Published July 10, 2007

Property players target high net-worth market

2 firms' new units serve private bankers, super rich


IN a sign of the times, private bankers, their high-net-worth (HNW) clients, and private equity funds are becoming increasingly important to property brokers with at least two houses setting up special HNW divisions recently.

One, Savills Singapore, says that it has already chalked up deals worth $120 million since its HNW division was set up in April.

Private bankers, who seek out new investment vehicles for their clients, have created the need for more synergy between financial institutions and property consultants.

Savills Singapore director of marketing and business development Ku Swee Yong said: 'HNW individuals are looking for seamless service, analysis, customised advice on portfolio strategy, asset allocation.'

He added: 'Three or four years ago, they might have got their exposure to the real estate market through real estate investment trusts (Reits) and property and construction-related stocks. More and more, the HNW individuals are keen on having a higher allocation of their assets in real estate.'

So far, Savills' HNW division has done about 30 deals, mostly in the non-landed private residential sector. A typical investment would be a unit at Four Seasons Park condominium.

Mr Ku says that about 60 per cent of these HNW individuals are foreigners from countries like the UK, Monaco, Hong Kong, Denmark, Japan, China, Indonesia, the US and India.

Perhaps more interesting is that private equity funds are also looking to invest in individual residential units here.

In April, French private bank Societe Generale said it would set up a fund that would invest in real estate here and expected to acquire 10-15 residential units.

Savills says that it, too, has seen more interest from private equity funds and is working on at least five such deals. Says Mr Ku: 'The deals under discussion are about $50-100 million each. Some of them are inclined towards commercial properties but since the volume of strata-titled office space and small office buildings is not big and the market not liquid, they are mainly focused on good-quality residential properties.'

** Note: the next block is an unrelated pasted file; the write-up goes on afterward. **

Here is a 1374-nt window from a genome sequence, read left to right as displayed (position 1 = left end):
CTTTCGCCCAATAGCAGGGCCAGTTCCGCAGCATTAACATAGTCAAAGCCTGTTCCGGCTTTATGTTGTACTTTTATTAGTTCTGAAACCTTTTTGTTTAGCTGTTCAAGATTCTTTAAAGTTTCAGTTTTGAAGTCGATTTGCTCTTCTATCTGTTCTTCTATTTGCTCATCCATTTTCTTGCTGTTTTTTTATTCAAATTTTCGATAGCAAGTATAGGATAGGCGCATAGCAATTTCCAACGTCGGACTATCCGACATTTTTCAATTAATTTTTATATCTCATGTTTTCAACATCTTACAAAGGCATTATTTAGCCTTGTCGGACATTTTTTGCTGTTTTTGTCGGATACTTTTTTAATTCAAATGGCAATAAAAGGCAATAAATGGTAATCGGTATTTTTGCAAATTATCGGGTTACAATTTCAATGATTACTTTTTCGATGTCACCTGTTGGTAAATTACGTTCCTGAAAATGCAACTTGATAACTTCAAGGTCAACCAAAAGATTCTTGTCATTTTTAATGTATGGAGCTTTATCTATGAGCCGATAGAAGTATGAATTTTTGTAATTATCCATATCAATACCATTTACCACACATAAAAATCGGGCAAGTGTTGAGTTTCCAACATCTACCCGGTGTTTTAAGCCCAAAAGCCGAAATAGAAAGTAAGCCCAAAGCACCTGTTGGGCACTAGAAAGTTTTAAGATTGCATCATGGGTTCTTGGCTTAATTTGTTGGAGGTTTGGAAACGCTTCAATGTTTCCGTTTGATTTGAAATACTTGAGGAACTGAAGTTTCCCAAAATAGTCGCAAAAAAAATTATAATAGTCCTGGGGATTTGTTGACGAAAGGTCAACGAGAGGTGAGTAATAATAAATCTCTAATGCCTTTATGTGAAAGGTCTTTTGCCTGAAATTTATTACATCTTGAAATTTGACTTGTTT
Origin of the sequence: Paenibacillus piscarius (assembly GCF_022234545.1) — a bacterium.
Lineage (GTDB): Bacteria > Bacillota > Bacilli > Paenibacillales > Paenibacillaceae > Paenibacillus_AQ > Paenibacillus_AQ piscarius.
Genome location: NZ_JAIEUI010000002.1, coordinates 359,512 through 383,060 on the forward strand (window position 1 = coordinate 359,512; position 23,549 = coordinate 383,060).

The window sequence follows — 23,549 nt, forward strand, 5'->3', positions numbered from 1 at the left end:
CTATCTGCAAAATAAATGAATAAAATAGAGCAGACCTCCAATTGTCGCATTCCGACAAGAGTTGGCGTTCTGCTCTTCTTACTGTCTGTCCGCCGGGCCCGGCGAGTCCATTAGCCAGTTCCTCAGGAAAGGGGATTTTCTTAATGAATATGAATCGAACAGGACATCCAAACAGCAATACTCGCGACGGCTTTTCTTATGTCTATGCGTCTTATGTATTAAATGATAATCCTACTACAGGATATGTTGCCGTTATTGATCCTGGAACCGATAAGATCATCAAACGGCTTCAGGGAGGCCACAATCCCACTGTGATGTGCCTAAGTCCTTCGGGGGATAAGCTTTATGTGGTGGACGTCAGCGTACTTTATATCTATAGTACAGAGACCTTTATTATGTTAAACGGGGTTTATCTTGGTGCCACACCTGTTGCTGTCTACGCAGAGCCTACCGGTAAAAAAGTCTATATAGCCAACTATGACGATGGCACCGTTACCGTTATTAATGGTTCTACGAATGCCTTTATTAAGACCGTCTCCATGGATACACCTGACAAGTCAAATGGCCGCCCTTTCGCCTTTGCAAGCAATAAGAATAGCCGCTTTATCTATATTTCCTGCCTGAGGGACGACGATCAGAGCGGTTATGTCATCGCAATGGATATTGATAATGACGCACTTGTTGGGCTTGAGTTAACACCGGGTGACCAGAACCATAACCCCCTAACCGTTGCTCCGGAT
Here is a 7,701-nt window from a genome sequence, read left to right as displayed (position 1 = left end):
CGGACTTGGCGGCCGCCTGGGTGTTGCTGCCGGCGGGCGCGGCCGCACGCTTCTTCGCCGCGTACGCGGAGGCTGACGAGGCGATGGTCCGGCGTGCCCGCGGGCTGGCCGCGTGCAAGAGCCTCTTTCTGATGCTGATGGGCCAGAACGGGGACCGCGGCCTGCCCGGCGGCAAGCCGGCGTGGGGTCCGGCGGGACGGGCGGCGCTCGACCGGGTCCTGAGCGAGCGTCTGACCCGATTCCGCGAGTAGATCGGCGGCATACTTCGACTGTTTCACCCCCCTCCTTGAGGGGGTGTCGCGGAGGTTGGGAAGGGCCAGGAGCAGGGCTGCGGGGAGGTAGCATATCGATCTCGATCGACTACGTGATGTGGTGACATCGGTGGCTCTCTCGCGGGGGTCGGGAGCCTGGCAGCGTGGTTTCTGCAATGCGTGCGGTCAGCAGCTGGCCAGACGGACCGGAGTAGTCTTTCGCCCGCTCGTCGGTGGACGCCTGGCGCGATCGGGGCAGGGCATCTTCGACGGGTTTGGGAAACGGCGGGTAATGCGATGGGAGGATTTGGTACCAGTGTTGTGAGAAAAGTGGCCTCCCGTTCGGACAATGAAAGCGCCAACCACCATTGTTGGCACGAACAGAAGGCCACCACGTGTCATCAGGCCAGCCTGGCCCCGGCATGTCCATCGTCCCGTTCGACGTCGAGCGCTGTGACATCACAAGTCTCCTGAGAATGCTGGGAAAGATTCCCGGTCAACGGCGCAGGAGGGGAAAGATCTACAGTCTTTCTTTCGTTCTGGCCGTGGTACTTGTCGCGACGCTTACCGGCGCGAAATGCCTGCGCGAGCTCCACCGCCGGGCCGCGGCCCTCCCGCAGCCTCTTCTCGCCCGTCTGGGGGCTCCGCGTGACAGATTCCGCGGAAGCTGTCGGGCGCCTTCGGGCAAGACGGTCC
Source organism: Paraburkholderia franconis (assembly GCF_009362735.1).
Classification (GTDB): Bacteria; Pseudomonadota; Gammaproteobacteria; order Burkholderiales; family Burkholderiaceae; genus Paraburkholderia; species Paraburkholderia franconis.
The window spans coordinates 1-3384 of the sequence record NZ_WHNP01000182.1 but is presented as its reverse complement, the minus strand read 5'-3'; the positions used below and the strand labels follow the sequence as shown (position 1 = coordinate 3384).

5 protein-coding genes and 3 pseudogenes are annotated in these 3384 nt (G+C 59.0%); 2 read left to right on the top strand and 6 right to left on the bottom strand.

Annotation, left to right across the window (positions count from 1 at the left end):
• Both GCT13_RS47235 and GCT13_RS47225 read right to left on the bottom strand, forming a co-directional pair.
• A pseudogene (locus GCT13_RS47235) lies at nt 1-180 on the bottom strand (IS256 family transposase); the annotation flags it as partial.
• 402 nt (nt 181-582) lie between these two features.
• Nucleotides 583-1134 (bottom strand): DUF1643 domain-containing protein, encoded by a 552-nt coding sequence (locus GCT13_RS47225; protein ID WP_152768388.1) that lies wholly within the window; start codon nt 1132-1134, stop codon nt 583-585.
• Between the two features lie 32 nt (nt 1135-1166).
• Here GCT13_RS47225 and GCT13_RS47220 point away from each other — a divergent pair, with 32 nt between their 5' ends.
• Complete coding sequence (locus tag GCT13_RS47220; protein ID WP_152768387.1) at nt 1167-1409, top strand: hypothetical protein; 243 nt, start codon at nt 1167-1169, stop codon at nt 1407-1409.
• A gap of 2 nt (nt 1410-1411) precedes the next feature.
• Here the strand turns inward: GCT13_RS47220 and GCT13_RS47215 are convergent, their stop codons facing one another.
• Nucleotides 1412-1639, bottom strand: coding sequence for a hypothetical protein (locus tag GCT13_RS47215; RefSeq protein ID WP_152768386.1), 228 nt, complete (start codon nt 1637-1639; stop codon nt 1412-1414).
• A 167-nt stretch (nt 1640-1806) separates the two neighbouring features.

Even PropNex, which has in the past been more commonly associated with suburban homes, now has a luxury homes division called Grandeur Homes. Its services, too, have been sought by private banks.

PropNex CEO Mohamed Ismail says that these foreign funds are 'very discreet at this juncture' but expects them to assert their capital, if not their presence, in the near future.

Grandeur Homes was set up in March and has chalked up eight deals since - a fraction of PropNex's total value of property deals, which in June hit $1.2 billion. Mr Mohamed says a foreign fund recently bought into Cyber Jaya, a Malaysian property development it is marketing.

Foreign funds investing in Singapore is not a new phenomenon. Many of the biggest property investments, especially in the commercial sector, have gone to such funds.

However, as Mr Mohamed points out, smaller-sized funds are also looking for a bit of the property action.

'These funds are looking to spend nothing less than $10 million. At the same time, they are not looking to spend more than $50 million either,' he added.